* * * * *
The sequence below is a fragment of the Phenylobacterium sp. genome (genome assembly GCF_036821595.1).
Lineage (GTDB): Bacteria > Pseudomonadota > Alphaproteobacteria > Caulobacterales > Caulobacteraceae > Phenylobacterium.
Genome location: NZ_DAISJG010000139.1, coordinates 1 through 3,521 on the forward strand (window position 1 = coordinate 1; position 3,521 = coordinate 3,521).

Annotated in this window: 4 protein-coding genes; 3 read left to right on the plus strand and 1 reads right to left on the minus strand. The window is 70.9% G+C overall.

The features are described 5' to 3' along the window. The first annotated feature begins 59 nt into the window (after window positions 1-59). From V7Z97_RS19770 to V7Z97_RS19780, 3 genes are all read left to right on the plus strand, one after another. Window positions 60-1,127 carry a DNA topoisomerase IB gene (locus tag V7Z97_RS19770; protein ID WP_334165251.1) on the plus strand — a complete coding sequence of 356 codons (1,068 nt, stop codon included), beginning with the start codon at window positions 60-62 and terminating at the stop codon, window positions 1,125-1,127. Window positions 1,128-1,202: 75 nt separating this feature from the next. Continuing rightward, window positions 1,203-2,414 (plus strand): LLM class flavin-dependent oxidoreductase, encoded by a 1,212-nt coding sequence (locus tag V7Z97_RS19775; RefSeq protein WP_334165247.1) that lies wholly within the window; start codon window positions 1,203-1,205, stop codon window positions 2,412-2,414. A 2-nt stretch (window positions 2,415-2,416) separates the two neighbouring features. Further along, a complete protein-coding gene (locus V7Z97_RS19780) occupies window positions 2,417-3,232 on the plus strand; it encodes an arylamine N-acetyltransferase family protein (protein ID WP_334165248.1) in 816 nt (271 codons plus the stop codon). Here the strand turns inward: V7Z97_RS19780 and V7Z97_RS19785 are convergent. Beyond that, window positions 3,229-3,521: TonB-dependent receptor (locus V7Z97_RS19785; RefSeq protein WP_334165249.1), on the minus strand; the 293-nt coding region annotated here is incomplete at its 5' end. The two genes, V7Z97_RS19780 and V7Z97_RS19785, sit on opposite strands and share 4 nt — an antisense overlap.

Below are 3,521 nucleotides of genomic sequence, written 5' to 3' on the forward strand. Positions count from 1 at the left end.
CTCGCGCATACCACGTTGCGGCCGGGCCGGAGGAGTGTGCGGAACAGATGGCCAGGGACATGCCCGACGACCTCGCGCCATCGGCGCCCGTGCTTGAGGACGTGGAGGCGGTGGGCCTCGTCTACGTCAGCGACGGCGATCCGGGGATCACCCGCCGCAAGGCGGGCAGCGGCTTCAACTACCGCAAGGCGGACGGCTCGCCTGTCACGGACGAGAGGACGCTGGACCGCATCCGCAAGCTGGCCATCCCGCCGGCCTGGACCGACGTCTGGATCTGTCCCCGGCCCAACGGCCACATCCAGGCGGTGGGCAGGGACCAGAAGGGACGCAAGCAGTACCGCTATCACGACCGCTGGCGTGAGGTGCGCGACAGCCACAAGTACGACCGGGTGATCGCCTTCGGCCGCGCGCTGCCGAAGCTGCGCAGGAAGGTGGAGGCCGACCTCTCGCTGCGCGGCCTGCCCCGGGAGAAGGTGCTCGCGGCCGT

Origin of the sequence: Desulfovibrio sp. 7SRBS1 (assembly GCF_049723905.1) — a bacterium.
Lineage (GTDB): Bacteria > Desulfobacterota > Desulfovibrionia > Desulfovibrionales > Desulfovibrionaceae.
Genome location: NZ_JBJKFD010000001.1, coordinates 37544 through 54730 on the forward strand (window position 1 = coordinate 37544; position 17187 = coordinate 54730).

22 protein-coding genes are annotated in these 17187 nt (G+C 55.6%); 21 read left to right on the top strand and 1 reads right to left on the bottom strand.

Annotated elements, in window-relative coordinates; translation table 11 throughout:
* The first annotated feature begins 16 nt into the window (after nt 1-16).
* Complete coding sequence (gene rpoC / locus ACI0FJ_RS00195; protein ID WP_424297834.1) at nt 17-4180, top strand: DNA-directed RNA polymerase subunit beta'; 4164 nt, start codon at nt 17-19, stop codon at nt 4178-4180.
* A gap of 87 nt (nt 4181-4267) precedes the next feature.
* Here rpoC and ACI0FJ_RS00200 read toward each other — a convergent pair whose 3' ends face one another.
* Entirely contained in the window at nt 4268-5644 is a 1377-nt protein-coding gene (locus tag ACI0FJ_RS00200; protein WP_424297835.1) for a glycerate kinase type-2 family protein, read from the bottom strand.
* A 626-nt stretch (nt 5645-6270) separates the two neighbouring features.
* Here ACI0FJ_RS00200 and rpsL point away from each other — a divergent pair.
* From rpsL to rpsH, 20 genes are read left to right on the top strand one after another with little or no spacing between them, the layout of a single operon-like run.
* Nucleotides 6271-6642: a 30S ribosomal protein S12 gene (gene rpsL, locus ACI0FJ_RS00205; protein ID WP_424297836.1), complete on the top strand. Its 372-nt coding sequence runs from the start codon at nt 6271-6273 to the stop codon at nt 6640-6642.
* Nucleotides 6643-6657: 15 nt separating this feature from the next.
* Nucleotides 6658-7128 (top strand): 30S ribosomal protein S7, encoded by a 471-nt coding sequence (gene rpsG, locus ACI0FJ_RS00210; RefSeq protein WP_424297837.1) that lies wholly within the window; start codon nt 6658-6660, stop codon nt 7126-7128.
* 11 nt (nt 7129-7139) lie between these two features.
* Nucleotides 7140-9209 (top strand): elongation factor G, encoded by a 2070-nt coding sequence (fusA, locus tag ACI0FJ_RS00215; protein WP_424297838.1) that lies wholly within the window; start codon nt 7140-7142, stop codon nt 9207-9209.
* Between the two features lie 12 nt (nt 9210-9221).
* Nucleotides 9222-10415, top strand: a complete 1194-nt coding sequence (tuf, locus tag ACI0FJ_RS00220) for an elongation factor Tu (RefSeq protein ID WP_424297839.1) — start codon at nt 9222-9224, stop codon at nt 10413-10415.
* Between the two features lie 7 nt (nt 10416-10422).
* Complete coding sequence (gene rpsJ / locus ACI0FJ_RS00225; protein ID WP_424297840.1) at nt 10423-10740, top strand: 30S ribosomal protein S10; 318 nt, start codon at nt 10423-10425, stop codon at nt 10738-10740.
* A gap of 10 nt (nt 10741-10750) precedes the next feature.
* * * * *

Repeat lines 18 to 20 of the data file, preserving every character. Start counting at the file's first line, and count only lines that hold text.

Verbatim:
* A 626-nt stretch (nt 5645-6270) separates the two neighbouring features.
* Here ACI0FJ_RS00200 and rpsL point away from each other — a divergent pair.
* From rpsL to rpsH, 20 genes are read left to right on the top strand one after another with little or no spacing between them, the layout of a single operon-like run.